So I would argue the supply constrictions and the easy money have falsely driven the market upwards this year. A sensible market would have seen it be flat or fall a couple of percent.
This analysis omits the stamp duty holiday and of course this has also been a driver of putting prices up. How Rishi deals with the impact of ending the holiday, and/or reforming the tax – remains to be seen.
One more major headline that has rattled property investors this week has been the chatter around capital gains tax. Like many things in politics the history of the tax may be somewhat surprising:
It was introduced in 1965 under Harold Wilson at a flat rate of 30%. Many will remember or have read of the punitive tax regime of the 1970s and the failure to comprehend that “overtaxation” leads to individuals seeking different solutions (with CGT one simple solution could be not selling assets). In the 1980s an allowance for inflation was introduced (indexation relief) and in 1988 the tax was restructured to be paid at the individuals marginal tax rate on their income (which, in the context of tax, seemed somewhat fair, arguably). Allowances were also introduced such that small capital gains would not be taxed (and those allowances still exist today).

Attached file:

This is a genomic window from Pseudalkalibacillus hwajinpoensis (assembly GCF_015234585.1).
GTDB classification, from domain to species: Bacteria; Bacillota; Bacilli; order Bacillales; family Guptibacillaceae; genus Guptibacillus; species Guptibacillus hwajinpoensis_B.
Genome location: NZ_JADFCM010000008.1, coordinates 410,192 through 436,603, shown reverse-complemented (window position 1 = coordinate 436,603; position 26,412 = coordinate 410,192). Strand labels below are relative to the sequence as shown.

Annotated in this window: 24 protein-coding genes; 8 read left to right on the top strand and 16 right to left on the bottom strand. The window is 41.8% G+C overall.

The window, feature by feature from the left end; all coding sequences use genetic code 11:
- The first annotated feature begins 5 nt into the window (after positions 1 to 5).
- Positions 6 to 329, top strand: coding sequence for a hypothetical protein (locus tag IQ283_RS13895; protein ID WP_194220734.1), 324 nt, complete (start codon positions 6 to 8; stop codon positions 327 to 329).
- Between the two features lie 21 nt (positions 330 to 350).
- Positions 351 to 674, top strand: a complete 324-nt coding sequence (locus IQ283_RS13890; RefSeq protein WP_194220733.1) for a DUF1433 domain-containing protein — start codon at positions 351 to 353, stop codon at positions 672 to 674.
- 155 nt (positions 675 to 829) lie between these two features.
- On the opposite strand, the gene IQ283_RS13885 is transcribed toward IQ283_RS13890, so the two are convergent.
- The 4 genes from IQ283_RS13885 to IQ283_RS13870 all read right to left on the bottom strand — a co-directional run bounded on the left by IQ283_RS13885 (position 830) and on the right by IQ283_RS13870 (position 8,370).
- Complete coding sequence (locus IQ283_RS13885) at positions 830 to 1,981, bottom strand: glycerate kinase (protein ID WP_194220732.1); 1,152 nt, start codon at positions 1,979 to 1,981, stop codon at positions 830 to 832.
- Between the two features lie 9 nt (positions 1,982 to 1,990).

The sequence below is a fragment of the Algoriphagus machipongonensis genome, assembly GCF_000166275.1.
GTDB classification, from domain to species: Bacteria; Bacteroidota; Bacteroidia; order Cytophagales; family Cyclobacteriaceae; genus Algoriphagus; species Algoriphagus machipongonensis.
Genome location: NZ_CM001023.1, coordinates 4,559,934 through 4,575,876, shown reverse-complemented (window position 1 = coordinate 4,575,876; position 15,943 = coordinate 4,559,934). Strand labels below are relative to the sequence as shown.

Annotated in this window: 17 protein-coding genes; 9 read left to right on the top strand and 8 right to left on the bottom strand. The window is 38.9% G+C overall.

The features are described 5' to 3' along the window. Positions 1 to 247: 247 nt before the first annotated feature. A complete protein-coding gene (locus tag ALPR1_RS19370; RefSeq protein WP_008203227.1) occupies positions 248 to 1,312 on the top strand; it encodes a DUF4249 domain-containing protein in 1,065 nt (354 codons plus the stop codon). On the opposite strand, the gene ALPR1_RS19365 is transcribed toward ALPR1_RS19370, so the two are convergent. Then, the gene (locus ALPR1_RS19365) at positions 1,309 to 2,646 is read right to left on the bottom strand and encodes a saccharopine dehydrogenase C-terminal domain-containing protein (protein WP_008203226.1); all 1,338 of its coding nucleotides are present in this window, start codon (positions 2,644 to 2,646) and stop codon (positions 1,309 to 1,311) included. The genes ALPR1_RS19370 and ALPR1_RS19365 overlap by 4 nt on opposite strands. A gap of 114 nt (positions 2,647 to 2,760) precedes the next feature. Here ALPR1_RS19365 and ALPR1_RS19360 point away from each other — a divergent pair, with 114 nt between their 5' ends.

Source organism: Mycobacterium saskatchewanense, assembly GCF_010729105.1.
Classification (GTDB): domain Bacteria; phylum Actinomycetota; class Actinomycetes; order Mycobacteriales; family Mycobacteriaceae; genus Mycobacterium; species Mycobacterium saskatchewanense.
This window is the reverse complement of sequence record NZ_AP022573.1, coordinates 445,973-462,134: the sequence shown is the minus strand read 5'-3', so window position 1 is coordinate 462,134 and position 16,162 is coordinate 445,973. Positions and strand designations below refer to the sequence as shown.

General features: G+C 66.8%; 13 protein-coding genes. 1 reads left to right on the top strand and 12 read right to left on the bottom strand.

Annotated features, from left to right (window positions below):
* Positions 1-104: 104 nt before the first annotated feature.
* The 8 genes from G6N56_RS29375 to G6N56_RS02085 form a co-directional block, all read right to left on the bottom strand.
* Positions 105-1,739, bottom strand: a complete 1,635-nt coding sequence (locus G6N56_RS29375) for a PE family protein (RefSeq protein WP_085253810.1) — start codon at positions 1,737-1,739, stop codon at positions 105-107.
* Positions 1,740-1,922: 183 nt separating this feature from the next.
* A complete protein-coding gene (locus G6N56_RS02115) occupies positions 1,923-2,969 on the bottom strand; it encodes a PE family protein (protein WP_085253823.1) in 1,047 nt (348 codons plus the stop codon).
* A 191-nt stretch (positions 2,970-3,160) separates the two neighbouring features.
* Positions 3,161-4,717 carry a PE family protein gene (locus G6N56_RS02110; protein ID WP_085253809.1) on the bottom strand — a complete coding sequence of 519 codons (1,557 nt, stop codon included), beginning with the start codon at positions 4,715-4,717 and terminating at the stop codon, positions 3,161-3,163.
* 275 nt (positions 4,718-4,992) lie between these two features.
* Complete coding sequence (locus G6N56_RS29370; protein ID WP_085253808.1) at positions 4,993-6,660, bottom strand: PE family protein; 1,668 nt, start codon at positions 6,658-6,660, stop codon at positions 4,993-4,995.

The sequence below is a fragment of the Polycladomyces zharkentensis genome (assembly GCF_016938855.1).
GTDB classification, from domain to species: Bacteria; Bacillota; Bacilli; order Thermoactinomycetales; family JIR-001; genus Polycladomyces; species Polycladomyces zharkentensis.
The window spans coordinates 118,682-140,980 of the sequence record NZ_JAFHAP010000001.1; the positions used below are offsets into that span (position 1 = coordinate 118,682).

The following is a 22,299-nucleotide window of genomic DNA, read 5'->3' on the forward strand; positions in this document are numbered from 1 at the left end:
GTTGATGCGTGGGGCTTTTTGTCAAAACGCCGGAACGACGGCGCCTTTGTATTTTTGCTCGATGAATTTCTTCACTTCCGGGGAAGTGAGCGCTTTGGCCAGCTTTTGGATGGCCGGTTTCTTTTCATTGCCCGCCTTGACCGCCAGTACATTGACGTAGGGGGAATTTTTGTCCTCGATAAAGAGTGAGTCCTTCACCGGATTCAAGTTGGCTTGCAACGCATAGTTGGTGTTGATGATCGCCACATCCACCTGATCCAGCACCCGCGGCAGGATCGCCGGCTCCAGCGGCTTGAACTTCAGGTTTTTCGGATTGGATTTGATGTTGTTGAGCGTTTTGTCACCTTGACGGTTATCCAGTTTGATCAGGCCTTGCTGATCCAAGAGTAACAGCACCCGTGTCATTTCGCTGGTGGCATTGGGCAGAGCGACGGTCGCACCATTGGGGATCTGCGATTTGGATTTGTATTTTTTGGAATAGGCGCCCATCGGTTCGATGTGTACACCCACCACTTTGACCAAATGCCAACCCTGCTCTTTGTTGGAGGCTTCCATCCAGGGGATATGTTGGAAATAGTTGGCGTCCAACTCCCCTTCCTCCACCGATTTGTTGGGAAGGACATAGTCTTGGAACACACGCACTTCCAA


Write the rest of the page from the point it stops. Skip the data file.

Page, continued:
CGT is an interesting one…like all taxes. The argument made in 1995 under a Conservative administration was that lowering CGT would provide an incentive for the wealthy to attempt to pass of some of their income as capital gains (a typical example of this has been seen since CGT was lowered in people flipping properties, tax has been often mitigated and evaded by treating property sales on flips as CGT when it should be treated as income if the intention is to flip, and is done in a personal name).